Opposing Mass Surveillance on the Internet

Surveillance cameras, Quevaal, CC BY-SA 3.0.

We are pleased to announce that the Wikimedia Foundation is signing the Necessary and Proportionate Principles on the application of human rights to surveillance.
Privacy on the Internet is closely connected to our mission to disseminate free knowledge.[1] We strive to provide a platform for users from all over the world to exercise their free expression right to share and study educational content. There are circumstances when contributors need to remain anonymous when working on the Wikimedia projects. To that end, the projects allow people to edit under a pseudonym, without providing any personal information, and without even creating an account. We want community members to feel comfortable when working on the projects. And we strongly oppose mass surveillance by any government or entity.
Although the recent conversation about internet surveillance was spurred by the revelation of a US government program, PRISM, a report issued by the United Nations Special Rapporteur on the Freedom of Opinion and Expression makes it clear that surveillance by governments is global, ubiquitous, and generally unchecked. The Necessary and Proportionate Principles are intended to provide a framework for human rights laws to address modern surveillance technologies.[2] They demand that governments respect international law and human rights by complying with basic principles such as:

  • Proportionality: Surveillance of communications is highly intrusive and implicates privacy rights and freedom of expression. This should be carefully weighed against any benefit sought to be achieved.
  • User Notification: Individuals need to know if they will be the subject of surveillance and have enough time and information to appeal the decision.
  • Transparency: Countries must be transparent about the extent of surveillance and the techniques employed.
  • Integrity of Communications and Systems: Governments should not compel ISPs or hardware and software vendors to build monitoring capability into their systems.

The Necessary and Proportionate Principles project was led by several groups, including the Electronic Frontier Foundation, Access, and Privacy International. The principles were developed through a consultation with civil society groups and international experts in communications surveillance law, policy, and technology. So far, the Principles have been advocated by over 400 organizations and many individuals. The signatories include Wikimedia Mexico and several Wikimedians. Today, we are proud to join their efforts.
Yana Welinder
Legal Counsel, Wikimedia Foundation[3]

  1. As we previously discussed, the Foundation believes that government surveillance can compromise our values of freedom of speech and access to information.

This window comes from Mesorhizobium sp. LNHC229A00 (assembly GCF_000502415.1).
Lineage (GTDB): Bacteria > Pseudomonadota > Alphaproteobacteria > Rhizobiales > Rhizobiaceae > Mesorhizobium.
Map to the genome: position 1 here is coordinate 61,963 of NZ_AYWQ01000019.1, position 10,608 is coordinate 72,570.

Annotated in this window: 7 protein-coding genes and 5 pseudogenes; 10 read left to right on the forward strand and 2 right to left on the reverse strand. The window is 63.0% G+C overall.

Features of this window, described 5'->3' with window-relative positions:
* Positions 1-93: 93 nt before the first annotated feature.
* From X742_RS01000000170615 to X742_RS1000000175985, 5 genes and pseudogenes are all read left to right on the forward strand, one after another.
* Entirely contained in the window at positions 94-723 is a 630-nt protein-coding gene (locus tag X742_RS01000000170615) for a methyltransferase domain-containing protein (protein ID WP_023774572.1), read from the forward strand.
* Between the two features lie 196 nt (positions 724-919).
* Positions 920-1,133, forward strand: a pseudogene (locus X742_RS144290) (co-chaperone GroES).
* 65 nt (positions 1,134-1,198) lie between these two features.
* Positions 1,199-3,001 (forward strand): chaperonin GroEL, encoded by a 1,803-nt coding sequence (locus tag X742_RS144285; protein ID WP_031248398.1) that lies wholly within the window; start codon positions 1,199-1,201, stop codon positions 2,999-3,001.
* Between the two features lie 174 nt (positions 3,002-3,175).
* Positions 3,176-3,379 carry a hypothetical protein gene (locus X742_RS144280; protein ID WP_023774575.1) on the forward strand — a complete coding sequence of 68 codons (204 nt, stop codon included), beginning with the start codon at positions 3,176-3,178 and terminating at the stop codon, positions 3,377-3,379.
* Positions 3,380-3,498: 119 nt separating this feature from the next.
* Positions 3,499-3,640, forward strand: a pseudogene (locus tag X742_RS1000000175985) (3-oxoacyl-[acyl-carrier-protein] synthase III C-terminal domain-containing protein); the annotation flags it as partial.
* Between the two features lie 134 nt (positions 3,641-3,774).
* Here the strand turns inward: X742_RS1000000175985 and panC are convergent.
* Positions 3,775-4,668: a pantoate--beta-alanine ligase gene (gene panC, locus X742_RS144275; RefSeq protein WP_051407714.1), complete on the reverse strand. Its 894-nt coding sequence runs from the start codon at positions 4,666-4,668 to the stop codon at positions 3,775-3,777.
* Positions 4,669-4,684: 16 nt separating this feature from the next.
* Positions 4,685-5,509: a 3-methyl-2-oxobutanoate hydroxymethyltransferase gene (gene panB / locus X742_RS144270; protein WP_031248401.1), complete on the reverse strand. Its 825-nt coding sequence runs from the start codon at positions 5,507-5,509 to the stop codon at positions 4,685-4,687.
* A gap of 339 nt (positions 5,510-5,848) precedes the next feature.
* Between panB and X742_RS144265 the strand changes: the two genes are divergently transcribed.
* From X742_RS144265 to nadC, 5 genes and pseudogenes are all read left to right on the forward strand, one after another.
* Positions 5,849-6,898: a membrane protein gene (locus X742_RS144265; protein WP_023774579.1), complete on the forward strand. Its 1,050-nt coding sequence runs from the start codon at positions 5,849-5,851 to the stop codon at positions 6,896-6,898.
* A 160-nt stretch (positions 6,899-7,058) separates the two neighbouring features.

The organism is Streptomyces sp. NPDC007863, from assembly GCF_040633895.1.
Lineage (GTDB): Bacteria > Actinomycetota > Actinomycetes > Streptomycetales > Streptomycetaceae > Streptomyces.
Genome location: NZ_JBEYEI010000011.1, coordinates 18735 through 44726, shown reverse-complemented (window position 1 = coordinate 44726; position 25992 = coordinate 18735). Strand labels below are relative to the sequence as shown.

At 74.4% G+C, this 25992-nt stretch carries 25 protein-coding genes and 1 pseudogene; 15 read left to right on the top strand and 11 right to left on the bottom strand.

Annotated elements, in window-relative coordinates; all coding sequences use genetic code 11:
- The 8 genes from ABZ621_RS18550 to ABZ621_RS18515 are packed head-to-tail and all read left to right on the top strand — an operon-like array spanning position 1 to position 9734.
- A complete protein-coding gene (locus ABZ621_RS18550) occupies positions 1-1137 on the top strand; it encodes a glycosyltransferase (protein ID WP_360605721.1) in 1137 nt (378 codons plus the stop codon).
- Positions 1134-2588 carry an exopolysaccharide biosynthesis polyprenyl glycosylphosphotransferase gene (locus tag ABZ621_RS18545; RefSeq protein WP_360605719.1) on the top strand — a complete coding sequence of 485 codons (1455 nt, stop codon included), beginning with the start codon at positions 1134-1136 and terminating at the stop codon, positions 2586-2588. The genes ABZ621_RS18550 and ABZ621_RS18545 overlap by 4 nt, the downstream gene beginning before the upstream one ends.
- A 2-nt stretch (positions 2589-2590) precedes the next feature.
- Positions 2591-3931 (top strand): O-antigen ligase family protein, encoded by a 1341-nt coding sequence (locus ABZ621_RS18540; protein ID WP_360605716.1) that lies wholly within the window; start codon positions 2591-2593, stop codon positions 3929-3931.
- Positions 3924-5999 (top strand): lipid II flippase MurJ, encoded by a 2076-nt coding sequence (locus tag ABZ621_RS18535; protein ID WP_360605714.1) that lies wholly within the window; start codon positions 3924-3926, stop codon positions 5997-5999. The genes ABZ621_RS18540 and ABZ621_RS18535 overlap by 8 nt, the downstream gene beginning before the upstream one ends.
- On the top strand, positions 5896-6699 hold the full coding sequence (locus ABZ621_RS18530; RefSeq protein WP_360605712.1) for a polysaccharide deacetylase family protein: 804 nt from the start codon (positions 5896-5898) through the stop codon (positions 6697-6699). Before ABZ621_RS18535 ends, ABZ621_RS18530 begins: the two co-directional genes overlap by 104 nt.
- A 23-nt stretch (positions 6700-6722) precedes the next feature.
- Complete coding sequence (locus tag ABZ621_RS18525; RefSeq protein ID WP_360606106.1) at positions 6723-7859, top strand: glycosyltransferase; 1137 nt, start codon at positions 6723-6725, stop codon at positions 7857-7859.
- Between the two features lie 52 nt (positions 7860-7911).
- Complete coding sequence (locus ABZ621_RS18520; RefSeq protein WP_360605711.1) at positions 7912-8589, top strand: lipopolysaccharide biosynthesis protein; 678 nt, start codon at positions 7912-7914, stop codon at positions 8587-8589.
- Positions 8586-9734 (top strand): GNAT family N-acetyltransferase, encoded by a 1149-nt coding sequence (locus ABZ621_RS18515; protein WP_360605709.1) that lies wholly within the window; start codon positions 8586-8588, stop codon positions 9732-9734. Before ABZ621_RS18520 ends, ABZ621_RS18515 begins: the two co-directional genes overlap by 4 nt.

2. For more information about the purpose of the Principles, see here.
  3. Special thanks to Roshni Patel, WMF Privacy Fellow, for her work on this blog post.

 

Archive notice: This is an archived post from blog.wikimedia.org, which operated under different editorial and content guidelines than Diff.

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The document will be offensive to many, as LGBT minorities have been explicitly excluded from the “Legitimate Aim” section, despite “sexual orientation” being mentioned in the unenforceable preamble. As a consequence this policy supports any Government who wish to track LGBT minorities for any reason. In the light of countries recently attempting to make having a profile on Grindr a crime for its citizens, this is not a theoretical scenario.
Could someone please provide some links to the necessary community consultation in advance of this political action of the WMF?

Hi Fae,
Prior to signing on to the Necessary and Proportionate Principles, we consulted the advocacy advisors. You can find that here.
The list of prohibited discriminations under the “Legitimate Aim” principle is non-exclusive and includes “other status.” Given that sexual orientation was listed in the preamble, it would certainly be included under “other status”.

Hi Roshni, thanks for your prompt response. I was not aware of the Advocacy Advisors email list, members of that list are neither elected nor are Wikimedia groups such as Wikimedia LGBT asked to provide representation on the list. It is not evidence of community consultation. I have today joined the list and raised this question of scope at . Your personal reading of the document does not agree with mine, or many other Wikimedians, the discussion in 2013 by Wikimedia UK volunteers at may be a helpful reference. The list under “Legitimate Aim” uses wording that cannot be assumed… Read more »

Sorry, the links embedded in my last post do not seem to have been included. These were:
1. An email “Use of this list as evidence of consultation” to the Advocacy Advisors list http://lists.wikimedia.org/pipermail/advocacy_advisors/2014-May/thread.html
2. The discussion in 2013 by Wikimedia UK volunteers at https://wikimedia.org.uk/wiki/Water_cooler/2013#International_Principles_on_the_Application_of_Human_Rights_to_Communications_Surveillance

[…] y adaptado de la entrada original, publicada en el blog de la Fundación Wikimedia por Yana Welinder, consejera legal de la […]

The people are massivelly supporting the uncencored internet and the founder of internet agrees with them. http://globalceo.com/tim-berners-lee-web-should-be-basis-of-democracy/